Gangster films aren’t just about gangsters. The cops pursuing them gives the whole story meaning. Watching first-rate cop (Pacino) versus first-rate criminal (DeNiro) makes this one of the most satisfying heist movies to ever go down (and a diner scene basically unmatched in colossal superbness). The precision of the opening armored car heist, the insanity of the downtown shootout, the taught LAX cat & mouse, Michael Mann sets Heat in a world that’s gritty, mechanical, stylish and unforgiving. – Buy It

Road To Perdition

Road To Perdition

“There is only one guarantee: none of us will see heaven.”

A Sam Mendes and Tom Hanks movie about fathers and sons might not instantly sound like a gangster movie. And yet. This depression-era tale of loyalty, spiritual sons, jealousy and revenge features a bank robbing montage that moves like a ballet, a good as ever Paul Newman and an extra creepy Jude Law. Every scene looks like a moody, historical reenactment, full of shadows and muted tones and the violence feels almost melancholy. – Buy It

A Bronx Tale

A Bronx Tale

“Is it better to be loved or feared?”

De Niro makes our list again. This time in front of and behind the camera in his directorial debut. Co-star Chazz Palminteri wrote the screenplay about a time from his own childhood when he witnessed a local mobster kill a guy. A Bronx Tale picks up the thread from there and tells the story of a kid caught between the moral decisiveness of his father and the allure of the fast and moneyed life of a gangster. – Buy It

Gangs Of New York

Gangs of New York

“The blood stays on the blade.”

A young Scorsese wondered what his hometown was like way, way back in the day. Then in 1979 bought the rights to a history of New York’s earliest underworld. 20 years later he made a film about it. To get the look of the mid 1800s just right, they built more than a mile of old New York. Leonardo DiCaprio and Daniel Day-Lewis make brilliant use of the detailed sets to work out a violent clash between gangs of “native” born Protestants and immigrant Irish-Catholics. – Buy It

Donnie Brasco

Donnie Brasco

“Wiseguys never pay for a drink.”

Another film based on real life events, this one follows FBI agent Joe Pistone (Depp) who goes undercover as Donnie Brasco. Getting in extremely close to the action by way of mafia underling Lefty Ruggiero (Pacino), Donnie starts to smudge the line between agent and gangster — on the job and at home. Watching Depp reconcile his attachment to Lefty with his duty to his job is almost as gratifying as watching Pacino act out the tired end game for a lifelong gangster. – Buy It

Mesrine

Mesrine

“Nobody kills me until I say so.”

A 2-part French film about the notorious French gangster Jacques Mesrine. Following robberies across France and the Canary Islands, Mesrine takes his game to Canada where he ups the stakes to kidnapping and prison breaks. And that’s just the first film. The second one finds him back in France, acting the part of celebrity criminal, taking interviews with journalists (and beating them when he doesn’t like the story). Vincent Cassel’s performance makes the whole crazy ride one worth taking. – Buy It

The Untouchables

The Untouchables

“They pull a knife, you pull a gun. He sends one of yours to the hospital, you send one of his to the morgue.”

Prohibition turned half the country into criminals, including members of law enforcement. To be sure he got a team he could trust, Federal Prohibition Agent Eliot Ness (Costner) hand picks a veteran cop (Connery), a rookie (Andy Garcia), and an accountant (Charles Martin Smith) to methodically go after Al Capone (De Niro) himself. The masterful script by David Mamet refines gangster speak to an art form and a slow-burn train station scene is one of the best gunfights on film. – Buy It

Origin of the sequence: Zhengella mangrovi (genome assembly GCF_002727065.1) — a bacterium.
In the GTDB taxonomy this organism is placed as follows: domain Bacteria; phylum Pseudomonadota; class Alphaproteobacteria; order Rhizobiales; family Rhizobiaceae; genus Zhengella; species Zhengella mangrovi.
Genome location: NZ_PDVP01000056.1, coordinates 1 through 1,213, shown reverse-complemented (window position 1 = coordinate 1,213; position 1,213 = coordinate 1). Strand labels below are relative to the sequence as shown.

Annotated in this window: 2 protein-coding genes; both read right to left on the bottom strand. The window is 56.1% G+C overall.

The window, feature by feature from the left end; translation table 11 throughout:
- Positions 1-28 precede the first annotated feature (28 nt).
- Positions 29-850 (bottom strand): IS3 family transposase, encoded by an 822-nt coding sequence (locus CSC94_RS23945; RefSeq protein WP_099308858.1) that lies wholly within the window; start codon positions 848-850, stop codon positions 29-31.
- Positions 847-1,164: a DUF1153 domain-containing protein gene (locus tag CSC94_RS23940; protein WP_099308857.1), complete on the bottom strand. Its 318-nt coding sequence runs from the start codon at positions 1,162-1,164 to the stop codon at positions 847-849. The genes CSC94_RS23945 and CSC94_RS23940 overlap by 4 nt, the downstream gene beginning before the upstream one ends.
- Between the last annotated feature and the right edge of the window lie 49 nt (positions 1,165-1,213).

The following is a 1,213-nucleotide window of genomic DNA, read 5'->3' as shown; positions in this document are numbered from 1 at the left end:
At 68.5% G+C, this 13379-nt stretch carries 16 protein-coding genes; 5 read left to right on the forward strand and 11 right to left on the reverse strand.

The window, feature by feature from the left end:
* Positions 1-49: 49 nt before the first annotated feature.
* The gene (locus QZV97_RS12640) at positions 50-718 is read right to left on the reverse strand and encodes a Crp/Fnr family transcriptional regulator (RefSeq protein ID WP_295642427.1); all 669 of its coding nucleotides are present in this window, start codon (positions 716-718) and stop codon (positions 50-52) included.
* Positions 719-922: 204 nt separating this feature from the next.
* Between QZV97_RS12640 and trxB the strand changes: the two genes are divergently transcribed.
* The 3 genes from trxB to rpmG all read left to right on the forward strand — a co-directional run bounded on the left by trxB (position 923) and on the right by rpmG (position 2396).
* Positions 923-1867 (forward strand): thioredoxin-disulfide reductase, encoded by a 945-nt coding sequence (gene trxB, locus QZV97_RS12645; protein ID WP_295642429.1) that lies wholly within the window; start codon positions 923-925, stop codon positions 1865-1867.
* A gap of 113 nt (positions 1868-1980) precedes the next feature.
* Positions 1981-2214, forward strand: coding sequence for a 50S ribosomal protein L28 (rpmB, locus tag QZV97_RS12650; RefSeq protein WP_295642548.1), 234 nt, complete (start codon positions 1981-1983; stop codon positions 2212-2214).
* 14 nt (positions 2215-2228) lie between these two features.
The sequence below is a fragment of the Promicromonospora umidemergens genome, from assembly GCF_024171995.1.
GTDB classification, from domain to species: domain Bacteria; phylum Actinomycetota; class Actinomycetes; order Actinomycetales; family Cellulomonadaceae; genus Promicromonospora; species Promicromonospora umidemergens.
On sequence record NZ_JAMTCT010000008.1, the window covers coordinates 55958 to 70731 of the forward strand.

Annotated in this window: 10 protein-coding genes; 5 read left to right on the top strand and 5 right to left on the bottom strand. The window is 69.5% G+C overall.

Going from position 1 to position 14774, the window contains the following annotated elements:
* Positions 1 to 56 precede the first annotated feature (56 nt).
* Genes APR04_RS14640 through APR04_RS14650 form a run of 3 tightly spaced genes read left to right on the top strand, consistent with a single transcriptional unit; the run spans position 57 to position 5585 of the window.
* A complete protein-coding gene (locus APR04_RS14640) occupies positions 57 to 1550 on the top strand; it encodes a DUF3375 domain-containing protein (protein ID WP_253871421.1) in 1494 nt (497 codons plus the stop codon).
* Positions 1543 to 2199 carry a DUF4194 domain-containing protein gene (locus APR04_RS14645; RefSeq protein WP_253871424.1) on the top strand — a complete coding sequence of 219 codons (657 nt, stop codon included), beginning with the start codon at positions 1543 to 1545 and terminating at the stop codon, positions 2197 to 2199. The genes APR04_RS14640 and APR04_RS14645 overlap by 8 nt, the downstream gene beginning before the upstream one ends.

The Godfather Part II

The Godfather Part II

“How do you say ‘banana daiquiri?’”

Pacino and De Niro star in parallel storylines about cinema’s preeminent mafia family. One track follows Vito Corleone’s rise from Sicilian orphan to the height of mafia don we see in Coppola’s first Godfather. The other track sees Michael Corleone as he works to maintain and expand his power that has moved beyond New York and into Vegas while dealing with his own (warranted) paranoia. It’s the first sequel to ever win an Academy Award and nothing gets movie buffs going like suggesting Part II was better than Part I. – Buy It

Sin City

Sin City

“Walk down the right back alley in Sin City, and you can find anything.”

It’s like Frank Miller’s graphic novel stood up and started talking — and walking and shooting and fighting. Featuring a string of interwoven stories set in a bleak, black and silver landscape, Sin City brings the violence and gore and makes it look brutally gorgeous. Starring everyone you want (Willis, Rourke, del Toro, Madsen, Rutger Hauer) doing all the things you want them to do (hits and rescues, vengeance and self-sacrifice), this is one that rewrites the rules of adaptation, and has a great time doing it. – Buy It

King Of New York

King Of New York

“You guys got fat while everybody starved on the street. Now it’s my turn.”

Fresh out of prison, Walken’s Frank White takes about 30 seconds before he starts establishing himself as the king of the New York drug industry. With an off-kilter Laurence Fishburne playing his number 2, Frank sets out to wipe out his competition, while simultaneously giving money to a needy hospital. Soon all that remains in Frank’s way are the cops chasing him: Caruso and Snipes playing continually frustrated NYPD narcos determined to make Frank fall. – Buy It

Public Enemies

Public Enemies

“We’re having too good a time today. We ain’t thinking about tomorrow.”

As part of FBI director J. Edgar Hoover’s first war on crime, Bale as agent Melvin Purvis is tasked with stopping Depp’s bank robbing John Dillinger. Director Mann puts a lot of focus on getting the Depression-era details right, the cars are flawless, the guns accurate and the costuming borders on opulence. Mann’s decision to shoot the film in HD digital, along with the star power, give the historical aspect a right-here-right-now immediacy that is fantastic to watch. – Buy It